Parodistic Videos on the Internet and the Use of Internet by the Youth

According to common sense, youngsters are more likely to turn their backs on politics. In my paper I would like to throw some light on the subject by introducing a new form of mediated political reflexivity on various social and cultural issues. The phenomenon works through humorous and parodistic videos which are based on remixes of popular movies, songs, talk shows and news items and are circulating on social websites. Quite often the “actors” of these videos are “everyday celebrities” such as the homeless, the poor and the socially deprived. By using parody and hyperbola, the videos mock contemporary social setting that is based on entertainment and consumption, but in reality is cruel, violent, addictive and segregating. My hypothesis is that ridicule is a symbolic act through which youngsters distance themselves from social injustices while the order is re-established. In sum, youngsters who tend to reject taking part in serious political acts can still make their voice heard in these videos.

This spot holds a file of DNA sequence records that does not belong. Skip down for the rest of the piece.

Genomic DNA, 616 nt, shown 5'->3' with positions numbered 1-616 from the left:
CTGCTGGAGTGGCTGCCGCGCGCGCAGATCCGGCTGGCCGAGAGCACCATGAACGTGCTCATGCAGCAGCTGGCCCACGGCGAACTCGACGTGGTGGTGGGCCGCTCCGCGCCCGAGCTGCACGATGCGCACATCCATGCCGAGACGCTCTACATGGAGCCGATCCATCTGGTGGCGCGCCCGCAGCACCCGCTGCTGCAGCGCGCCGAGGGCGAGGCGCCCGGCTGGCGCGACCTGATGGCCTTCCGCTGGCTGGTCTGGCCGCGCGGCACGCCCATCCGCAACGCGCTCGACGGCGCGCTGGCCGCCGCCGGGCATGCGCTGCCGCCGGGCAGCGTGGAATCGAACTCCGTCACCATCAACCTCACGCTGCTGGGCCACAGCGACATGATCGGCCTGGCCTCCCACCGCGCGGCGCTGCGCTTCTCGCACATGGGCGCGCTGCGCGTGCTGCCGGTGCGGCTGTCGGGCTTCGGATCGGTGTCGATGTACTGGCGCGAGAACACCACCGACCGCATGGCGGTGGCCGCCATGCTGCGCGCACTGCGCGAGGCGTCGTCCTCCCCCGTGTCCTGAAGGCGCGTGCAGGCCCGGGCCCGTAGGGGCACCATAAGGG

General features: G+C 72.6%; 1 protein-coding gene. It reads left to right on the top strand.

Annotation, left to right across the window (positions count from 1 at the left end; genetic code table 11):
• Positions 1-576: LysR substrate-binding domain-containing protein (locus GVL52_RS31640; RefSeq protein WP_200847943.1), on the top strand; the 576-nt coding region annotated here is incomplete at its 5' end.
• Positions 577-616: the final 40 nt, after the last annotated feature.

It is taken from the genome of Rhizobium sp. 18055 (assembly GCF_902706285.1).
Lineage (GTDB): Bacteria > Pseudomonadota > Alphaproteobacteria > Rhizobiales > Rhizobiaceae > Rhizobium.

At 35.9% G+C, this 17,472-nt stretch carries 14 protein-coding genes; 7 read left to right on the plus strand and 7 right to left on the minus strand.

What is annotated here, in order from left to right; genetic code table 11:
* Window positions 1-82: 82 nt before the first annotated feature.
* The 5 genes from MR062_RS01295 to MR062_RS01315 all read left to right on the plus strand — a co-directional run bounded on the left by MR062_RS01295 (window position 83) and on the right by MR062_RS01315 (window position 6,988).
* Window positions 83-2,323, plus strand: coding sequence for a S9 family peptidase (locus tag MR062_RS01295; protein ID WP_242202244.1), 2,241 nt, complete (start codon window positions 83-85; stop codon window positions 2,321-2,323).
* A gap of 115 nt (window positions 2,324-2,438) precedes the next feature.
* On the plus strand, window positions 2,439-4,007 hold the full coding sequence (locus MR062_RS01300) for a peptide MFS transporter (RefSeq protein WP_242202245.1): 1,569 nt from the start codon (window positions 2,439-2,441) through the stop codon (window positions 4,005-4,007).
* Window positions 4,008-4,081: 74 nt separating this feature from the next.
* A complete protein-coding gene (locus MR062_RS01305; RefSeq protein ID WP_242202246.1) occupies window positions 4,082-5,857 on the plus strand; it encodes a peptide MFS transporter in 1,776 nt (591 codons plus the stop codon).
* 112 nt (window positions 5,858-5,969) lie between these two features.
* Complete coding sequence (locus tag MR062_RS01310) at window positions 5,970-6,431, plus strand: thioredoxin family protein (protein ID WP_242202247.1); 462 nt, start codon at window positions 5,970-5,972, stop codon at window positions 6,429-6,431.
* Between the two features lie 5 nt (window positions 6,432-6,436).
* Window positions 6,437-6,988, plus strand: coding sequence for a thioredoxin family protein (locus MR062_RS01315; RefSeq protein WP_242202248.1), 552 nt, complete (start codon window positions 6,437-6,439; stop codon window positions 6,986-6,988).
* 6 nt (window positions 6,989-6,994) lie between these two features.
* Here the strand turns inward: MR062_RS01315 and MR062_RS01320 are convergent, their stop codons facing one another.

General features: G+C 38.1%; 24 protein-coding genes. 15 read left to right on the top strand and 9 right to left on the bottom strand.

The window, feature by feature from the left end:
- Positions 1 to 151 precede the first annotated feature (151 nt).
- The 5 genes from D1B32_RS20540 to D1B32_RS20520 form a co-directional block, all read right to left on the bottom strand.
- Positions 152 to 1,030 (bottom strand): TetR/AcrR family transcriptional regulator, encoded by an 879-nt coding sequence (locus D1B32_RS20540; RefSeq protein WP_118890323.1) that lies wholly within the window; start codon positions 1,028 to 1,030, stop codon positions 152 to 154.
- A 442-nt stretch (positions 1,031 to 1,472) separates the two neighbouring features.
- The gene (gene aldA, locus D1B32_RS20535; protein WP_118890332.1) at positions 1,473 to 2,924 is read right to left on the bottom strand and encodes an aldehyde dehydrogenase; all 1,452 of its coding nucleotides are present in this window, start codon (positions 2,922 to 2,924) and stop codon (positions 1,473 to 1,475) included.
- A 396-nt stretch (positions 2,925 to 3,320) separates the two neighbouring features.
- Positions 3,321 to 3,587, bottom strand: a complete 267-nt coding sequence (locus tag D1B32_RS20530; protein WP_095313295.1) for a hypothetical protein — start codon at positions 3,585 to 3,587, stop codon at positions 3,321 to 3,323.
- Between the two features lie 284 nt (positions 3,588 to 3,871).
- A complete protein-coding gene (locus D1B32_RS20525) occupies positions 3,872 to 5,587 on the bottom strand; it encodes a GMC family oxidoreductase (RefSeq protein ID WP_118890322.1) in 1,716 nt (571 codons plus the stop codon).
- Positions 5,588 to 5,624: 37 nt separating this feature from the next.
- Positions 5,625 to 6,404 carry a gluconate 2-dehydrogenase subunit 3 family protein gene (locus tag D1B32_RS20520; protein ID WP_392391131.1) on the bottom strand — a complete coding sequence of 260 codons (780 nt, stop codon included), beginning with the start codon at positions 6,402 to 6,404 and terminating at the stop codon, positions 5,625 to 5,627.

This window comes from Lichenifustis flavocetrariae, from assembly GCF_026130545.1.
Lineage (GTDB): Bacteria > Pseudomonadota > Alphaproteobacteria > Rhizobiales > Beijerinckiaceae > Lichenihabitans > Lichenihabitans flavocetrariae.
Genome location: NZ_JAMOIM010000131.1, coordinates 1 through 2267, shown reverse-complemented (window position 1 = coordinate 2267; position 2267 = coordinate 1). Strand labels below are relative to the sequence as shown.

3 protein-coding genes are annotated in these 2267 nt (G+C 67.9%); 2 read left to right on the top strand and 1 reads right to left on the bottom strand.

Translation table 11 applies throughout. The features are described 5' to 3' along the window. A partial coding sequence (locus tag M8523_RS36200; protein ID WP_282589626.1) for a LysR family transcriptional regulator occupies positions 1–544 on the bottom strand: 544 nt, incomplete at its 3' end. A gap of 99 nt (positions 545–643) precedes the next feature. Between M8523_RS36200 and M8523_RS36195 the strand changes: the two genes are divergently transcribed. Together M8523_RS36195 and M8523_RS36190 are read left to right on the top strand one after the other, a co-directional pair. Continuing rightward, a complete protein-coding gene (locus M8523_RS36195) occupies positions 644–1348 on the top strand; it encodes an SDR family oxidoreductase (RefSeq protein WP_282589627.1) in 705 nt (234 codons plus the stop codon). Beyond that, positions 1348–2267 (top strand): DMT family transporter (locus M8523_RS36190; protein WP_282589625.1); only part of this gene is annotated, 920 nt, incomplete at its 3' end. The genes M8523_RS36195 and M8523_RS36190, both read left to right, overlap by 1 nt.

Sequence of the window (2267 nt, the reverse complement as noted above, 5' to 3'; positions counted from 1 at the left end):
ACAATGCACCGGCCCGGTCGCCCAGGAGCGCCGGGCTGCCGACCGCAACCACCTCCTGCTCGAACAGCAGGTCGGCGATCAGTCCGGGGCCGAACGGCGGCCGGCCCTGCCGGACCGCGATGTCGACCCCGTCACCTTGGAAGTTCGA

Released: Replika 90–91, 117–139.
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